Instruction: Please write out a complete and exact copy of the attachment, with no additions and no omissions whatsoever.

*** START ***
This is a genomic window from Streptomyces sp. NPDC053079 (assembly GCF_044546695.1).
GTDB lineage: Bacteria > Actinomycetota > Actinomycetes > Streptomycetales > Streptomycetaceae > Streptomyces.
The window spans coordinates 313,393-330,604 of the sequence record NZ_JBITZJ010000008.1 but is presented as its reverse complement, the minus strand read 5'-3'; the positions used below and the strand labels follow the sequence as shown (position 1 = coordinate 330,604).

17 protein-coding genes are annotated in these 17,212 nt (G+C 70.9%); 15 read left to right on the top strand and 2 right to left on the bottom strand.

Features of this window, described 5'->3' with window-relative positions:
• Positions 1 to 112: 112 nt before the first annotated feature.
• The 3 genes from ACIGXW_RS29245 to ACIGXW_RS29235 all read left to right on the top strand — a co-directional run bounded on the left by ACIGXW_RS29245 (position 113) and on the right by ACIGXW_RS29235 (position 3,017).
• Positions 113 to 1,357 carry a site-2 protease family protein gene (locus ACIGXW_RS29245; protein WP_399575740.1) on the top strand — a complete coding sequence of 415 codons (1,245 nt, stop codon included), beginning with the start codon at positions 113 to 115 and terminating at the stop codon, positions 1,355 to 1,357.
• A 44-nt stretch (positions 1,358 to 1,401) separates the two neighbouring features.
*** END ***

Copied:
This is a genomic window from Streptomyces sp. NPDC053079 (assembly GCF_044546695.1).
GTDB lineage: Bacteria > Actinomycetota > Actinomycetes > Streptomycetales > Streptomycetaceae > Streptomyces.
The window spans coordinates 313,393-330,604 of the sequence record NZ_JBITZJ010000008.1 but is presented as its reverse complement, the minus strand read 5'-3'; the positions used below and the strand labels follow the sequence as shown (position 1 = coordinate 330,604).

17 protein-coding genes are annotated in these 17,212 nt (G+C 70.9%); 15 read left to right on the top strand and 2 right to left on the bottom strand.

Features of this window, described 5'->3' with window-relative positions:
• Positions 1 to 112: 112 nt before the first annotated feature.
• The 3 genes from ACIGXW_RS29245 to ACIGXW_RS29235 all read left to right on the top strand — a co-directional run bounded on the left by ACIGXW_RS29245 (position 113) and on the right by ACIGXW_RS29235 (position 3,017).
• Positions 113 to 1,357 carry a site-2 protease family protein gene (locus ACIGXW_RS29245; protein WP_399575740.1) on the top strand — a complete coding sequence of 415 codons (1,245 nt, stop codon included), beginning with the start codon at positions 113 to 115 and terminating at the stop codon, positions 1,355 to 1,357.
• A 44-nt stretch (positions 1,358 to 1,401) separates the two neighbouring features.